Liberace isn't exactly a conventional fashion icon. Invariably clad in glitter, usually wrapped in fur, often cruising around in a rhinestone-studded Rolls-Royce, Liberace was a lot of a look. Even taking into account kitsch and camp, both of which are ubiquitous on the contemporary style landscape ("so bad it's good" quickly morphed into the fashion favourite of "ugly chic"), the Liberace aesthetic is pushing it.
The lure of Liberace is curious to modern eyes: a flashy piano player, and not even a terribly good one. The very nadir of naffness. But, to a degree, the clothes made the man: Liberace was as much about his visual effect as his musical talents, in fact, even more so. Those dazzling suits were what transformed him into a showman. And when he started his Vegas residency, the costumes were the visual equivalent of playing it to the back.
Christie's has just held an online-only Pop Culture auction, including one of Liberace's signature suits, encrusted with Swarovski crystal, the rhinestones then re-embroidered with beads, cuffs adorned with removable lace frills. It's a cross between Las Vegas and Louis Quatorze – which was Liberace all over, from the electric candelabra atop his grand piano, to the frescos on his walls adorned with his face. Those seem ludicrous, Liberace at his excessive worst. But, really, it's Liberace as Louis. He had himself immortalised as everyone from Alexander the Great to Apollo, only by better painters and on higher ceilings.
Designer Frank Acuna, the man responsible for creating said spangled suiting for Lee Liberace (one of many: other Liberace designers included Sy Devore, Frank Ortiz and Michael Travis) usually took a month to design and manufacture one of the outfits, at a staggering cost of around $24,000 per suit. The costumes generally weighed between 25 and 50 pounds. The heaviest? Around 20 stone of rhinestones, fringe, feathers and fur. That's a hefty mantle to bear. Ask Michael Douglas, who recently donned an identical suit for his Behind the Candelabra spin (pictured left).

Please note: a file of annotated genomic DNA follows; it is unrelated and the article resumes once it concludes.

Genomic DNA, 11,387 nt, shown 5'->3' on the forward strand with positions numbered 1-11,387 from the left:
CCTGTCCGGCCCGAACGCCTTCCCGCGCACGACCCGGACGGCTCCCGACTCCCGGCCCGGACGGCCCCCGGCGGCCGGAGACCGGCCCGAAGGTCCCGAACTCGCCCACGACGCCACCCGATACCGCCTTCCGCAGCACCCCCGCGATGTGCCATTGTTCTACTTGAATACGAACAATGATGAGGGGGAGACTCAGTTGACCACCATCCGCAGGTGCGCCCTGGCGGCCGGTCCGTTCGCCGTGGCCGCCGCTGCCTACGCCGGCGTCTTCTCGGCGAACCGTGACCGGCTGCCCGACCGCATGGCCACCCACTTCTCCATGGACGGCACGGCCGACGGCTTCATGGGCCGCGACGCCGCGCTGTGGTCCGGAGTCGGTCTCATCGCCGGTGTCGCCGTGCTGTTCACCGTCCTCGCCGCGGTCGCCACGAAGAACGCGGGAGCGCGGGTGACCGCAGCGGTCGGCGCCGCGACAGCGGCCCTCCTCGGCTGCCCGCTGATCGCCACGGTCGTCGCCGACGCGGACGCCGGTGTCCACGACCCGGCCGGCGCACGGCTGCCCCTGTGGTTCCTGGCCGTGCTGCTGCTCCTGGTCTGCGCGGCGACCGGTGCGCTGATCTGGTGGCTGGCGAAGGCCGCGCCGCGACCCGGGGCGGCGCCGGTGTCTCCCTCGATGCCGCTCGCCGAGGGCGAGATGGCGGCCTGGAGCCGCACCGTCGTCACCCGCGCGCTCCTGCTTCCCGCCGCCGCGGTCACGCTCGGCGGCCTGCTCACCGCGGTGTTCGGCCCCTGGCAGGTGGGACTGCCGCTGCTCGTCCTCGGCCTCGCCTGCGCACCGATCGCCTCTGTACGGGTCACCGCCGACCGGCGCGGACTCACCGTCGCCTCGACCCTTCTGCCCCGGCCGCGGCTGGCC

Liberace wasn't unique in his gemmed-out garments – Elvis was also dazzling audiences of the Seventies in his own crystal plumage, albeit without quite as many frills and flounces. Cher was on primetime as a bespangled Cherokee.
Nevertheless, Liberace deserves special credit, for the sheer endurance of holding up those costumes, sure, and also for knowing when to push everything just that little bit too far. Without Lee Liberace moving those goalposts of masculine extravagance, could Roberto Cavalli and Tom Ford ever have put men in mauve and floor-length furs?
Alexander Fury is Fashion Editor of The Independent